This post is a PSA for anyone keen on helping monarchs: if you find Chinese mantids (Tenodera sinensis) in your yard, kill them. As proof, below is a photograph of one that had just snagged a monarch visiting my swamp milkweed. The monarch is fine, by the way. After I intervened she flew off, then came back within seconds and resumed ovipositing.
But unless you’re observing your milkweed patch obsessively, you’ll probably never catch a Chinese mantid in the act. But you can infer their presence by piles of monarch wings (i.e., no body attached). No other animal does this to monarchs.
And caterpillars are just as susceptible. Here’s a Chinese mantid I interrupted just as it was about to strike:
Chinese mantis can be easily distinguished from any of the native mantids by the presence of a yellow dot in between the forelegs.
If you find an ootheca (egg case) of this species, crush it. The oothecae have an irregular, messy surface that looks like a blob of brown, poorly-applied insulating foam. Oothecae of the native Carolina mantis are much smoother and streamlined (see, “Identifying mantid egg cases in Pennsylvania“).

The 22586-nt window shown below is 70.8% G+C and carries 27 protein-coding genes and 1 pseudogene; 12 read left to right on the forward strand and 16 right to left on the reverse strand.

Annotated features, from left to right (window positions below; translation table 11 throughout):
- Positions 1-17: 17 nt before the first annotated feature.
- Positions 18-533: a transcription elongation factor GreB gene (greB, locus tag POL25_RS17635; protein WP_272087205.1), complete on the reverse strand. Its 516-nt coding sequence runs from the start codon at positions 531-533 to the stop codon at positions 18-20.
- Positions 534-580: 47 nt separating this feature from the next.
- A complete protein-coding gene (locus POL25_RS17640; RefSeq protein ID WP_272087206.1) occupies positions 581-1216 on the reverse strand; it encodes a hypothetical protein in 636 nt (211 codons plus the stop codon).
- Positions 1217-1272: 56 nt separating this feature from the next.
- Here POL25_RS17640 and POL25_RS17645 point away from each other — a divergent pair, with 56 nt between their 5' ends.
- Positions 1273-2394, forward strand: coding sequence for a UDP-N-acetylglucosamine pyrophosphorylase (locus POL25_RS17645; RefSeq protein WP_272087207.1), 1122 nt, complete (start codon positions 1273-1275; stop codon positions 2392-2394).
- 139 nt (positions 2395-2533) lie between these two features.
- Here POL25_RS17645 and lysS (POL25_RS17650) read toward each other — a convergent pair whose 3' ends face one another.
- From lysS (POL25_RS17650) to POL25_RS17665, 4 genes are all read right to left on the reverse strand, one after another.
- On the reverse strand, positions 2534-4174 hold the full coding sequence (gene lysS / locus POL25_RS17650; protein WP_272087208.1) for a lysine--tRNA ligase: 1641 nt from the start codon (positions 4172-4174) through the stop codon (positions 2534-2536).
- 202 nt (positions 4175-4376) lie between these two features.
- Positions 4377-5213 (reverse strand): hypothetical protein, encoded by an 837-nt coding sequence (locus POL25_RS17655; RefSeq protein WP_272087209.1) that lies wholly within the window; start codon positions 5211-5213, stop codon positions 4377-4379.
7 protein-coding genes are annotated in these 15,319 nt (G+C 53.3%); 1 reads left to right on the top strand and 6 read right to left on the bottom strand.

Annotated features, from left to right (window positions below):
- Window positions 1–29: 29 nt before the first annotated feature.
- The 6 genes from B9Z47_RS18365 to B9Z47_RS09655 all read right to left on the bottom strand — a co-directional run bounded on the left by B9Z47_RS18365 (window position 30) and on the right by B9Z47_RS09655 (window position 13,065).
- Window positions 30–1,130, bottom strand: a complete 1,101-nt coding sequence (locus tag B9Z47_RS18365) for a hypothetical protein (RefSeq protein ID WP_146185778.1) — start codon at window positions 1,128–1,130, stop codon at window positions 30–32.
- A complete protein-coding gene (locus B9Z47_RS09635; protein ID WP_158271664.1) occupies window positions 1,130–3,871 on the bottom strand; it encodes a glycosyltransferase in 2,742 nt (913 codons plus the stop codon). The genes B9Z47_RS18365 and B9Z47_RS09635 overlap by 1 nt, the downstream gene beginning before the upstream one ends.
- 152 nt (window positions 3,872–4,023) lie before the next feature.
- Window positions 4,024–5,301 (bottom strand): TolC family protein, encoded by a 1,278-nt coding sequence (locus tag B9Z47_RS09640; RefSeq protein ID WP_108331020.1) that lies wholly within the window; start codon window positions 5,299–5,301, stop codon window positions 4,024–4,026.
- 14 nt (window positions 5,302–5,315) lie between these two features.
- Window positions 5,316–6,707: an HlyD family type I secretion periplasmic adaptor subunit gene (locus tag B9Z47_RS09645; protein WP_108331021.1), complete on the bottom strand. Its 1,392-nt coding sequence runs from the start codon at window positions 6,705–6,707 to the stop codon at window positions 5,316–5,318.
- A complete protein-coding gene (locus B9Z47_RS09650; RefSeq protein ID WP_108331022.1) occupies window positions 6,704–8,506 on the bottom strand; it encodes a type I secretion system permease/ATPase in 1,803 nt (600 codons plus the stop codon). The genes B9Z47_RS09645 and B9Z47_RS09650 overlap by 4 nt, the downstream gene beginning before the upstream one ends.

If you’re like most people (including myself), you grew up believing that mantids are a pesticide-free way of reducing garden pests. How could thousands of web sites be wrong?? The truth is, however, that Chinese mantids are so large that they tend to only eat large insects, and that usually means mainly butterflies, not aphids or other species that are tiny. So if you hate butterflies, by all means encourage Chinese mantids in your yard. But if you like butterflies in your garden, kill the Chinese mantids. And don’t just relocate them, even though that seems like the friendly, eco, green, peace-loving thing to do. Moving introduced, invasive species to another location simply facilitates further spread. It’s like transporting your rabid, aggressive pit bull to a different part of the city (“I didn’t want to euthanize it. Maybe it will thrive in a different neighborhood!”).
FYI, Chinese mantids also eat hummingbirds, plus other birds that are even bigger. The authors of that linked paper conclude,
“Our compilation suggests that praying mantises frequently prey on hummingbirds in gardens in North America; therefore, we suggest caution in use of large-sized mantids, particularly non-native mantids, in gardens for insect pest control.”